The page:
• The date your property was repossessed
  • Repossession size
  • Reason for the repossession
  • Mortgage lender who repossessed
  • Legacy payments, if any
  • Other credit issues
  • Post-repossession credit conduct
  • New loan-to-value
  • New loan interest rate
  • New loan affordability
  • Remortgage after repossession

Sub-prime mortgagees provide mortgage loans to buyers with less than ideal credit ratings. It’s usually a more sensible and also less expensive to keep on hold the idea of buying a new house until your credit conduct is rehabilitated after the repossession:

  • Lenders want applicants who demonstrate recovery after a negative financial event like a repossession.
  • Lenders look for borrowers who are unlikely to default on a new mortgage.

Show your new lenders that you’ve learned from the house repossession experience and are prepared to pay off the new loan easily. Demonstrate responsible credit conduct after your property loss. If your credit woes continue after the repossession and brand new credit problems still keep appearing on your credit reports, you’re less likely to be approved for a new mortgage at any rate.

Good Credit Habits for Life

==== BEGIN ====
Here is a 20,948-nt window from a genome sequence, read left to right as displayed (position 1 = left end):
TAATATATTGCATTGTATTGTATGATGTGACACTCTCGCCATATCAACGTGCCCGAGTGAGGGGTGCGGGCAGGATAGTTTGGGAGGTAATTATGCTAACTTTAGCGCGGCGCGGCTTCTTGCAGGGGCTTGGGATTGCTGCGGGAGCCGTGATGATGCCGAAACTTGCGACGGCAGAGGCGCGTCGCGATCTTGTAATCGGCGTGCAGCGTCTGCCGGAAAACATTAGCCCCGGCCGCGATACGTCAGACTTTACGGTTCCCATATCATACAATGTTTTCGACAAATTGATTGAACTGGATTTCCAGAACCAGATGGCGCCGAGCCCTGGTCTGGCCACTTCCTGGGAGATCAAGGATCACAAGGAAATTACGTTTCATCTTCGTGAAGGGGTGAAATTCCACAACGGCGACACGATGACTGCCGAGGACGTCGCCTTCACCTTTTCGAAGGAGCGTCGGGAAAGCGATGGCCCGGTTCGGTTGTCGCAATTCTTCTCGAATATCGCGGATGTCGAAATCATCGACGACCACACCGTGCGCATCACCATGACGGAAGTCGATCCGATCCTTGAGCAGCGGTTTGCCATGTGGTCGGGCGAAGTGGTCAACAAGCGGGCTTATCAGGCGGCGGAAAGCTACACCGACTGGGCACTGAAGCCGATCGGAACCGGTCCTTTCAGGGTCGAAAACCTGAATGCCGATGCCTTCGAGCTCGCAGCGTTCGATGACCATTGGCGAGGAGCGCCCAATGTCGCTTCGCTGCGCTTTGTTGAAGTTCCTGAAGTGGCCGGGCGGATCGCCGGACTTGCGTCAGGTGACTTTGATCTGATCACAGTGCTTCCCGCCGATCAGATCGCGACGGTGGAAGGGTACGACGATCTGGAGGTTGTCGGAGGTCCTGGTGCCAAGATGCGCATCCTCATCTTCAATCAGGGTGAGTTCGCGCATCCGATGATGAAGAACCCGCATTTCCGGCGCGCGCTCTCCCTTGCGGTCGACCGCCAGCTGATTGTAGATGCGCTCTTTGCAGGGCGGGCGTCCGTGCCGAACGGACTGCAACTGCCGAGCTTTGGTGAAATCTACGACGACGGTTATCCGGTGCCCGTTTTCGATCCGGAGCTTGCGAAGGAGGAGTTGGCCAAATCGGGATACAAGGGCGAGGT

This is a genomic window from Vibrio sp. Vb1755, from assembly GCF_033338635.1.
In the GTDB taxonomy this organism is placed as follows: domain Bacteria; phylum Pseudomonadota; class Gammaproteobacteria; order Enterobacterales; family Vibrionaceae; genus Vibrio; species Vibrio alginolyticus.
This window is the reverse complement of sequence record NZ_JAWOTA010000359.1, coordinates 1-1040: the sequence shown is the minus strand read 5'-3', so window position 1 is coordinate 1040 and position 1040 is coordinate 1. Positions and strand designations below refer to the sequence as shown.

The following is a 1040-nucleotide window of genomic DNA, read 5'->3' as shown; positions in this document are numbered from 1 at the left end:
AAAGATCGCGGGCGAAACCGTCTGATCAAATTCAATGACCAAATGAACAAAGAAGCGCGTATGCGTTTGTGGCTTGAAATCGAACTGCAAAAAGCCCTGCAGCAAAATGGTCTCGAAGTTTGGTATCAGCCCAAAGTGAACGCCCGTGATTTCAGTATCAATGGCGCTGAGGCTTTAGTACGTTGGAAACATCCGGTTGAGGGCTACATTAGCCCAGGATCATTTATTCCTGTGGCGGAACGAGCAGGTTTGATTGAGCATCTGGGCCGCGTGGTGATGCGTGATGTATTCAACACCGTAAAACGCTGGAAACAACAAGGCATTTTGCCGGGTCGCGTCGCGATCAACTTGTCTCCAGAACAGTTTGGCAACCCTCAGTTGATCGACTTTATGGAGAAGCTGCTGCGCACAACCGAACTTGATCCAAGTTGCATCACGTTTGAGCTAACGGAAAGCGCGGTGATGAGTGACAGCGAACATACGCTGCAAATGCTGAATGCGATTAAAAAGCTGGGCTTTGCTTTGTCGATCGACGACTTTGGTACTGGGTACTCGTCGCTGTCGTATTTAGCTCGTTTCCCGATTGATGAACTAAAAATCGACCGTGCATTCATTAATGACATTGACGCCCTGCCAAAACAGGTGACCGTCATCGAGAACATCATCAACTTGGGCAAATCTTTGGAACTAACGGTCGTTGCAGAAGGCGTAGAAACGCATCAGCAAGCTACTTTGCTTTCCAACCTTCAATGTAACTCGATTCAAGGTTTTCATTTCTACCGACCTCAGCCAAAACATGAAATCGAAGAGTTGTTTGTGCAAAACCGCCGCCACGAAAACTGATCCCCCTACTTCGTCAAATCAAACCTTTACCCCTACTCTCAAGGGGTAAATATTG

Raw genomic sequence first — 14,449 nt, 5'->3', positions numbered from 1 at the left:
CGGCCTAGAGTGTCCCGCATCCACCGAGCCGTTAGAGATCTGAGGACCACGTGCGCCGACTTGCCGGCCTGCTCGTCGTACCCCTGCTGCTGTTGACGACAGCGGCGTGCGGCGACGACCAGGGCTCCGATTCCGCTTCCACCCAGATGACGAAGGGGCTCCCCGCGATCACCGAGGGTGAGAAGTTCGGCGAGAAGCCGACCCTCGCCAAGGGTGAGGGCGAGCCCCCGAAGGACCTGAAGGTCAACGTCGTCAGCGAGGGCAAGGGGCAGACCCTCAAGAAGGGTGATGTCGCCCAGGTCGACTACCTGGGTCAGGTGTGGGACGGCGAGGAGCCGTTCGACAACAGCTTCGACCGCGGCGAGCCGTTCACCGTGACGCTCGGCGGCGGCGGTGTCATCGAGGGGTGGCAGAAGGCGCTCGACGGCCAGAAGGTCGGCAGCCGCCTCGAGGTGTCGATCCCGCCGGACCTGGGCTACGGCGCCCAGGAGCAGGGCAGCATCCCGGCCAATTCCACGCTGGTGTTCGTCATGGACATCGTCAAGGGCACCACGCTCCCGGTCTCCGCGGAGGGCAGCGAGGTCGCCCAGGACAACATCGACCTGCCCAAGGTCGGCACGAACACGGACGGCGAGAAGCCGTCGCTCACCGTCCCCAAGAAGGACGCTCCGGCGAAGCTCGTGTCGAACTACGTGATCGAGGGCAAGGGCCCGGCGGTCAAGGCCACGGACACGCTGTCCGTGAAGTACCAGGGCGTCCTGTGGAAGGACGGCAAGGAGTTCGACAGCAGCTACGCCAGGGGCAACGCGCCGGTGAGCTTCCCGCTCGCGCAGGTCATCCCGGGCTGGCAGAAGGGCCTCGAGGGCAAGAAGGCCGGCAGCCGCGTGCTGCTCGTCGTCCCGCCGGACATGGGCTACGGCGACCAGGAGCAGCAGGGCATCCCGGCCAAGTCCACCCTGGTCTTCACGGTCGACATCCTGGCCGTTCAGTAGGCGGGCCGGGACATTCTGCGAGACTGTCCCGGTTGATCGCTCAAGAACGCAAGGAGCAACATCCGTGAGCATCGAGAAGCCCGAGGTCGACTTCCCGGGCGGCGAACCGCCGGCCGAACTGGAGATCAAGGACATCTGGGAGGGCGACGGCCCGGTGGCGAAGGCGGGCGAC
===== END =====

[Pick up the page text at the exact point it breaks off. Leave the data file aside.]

Consider slow and steady good credit habits to rebuild your credit rating:

  • You need reliable, predictable cash flow. Consider adding part-time or freelance employment to bring in extra cash each month until your debts are repaid.
  • Elect auto-payments when possible to ensure your accounts are paid on time. A late payment can hurt your credit for years to come.
  • Don’t add new accounts. Pay off your bills and maintain low credit utilisation. Live frugally if you have to.

Good financial planning for the future should include a rainy day account. Put away at least six months’ income in a liquid account. Avoid a second house repossession by planning ahead. Protect your hard-won good credit rating.

Home ownership is a major financial decision. Prepare to own a home for the long-term by living within your means. Use your good credit rating to build the life you want. A bad credit rating is simply too expensive.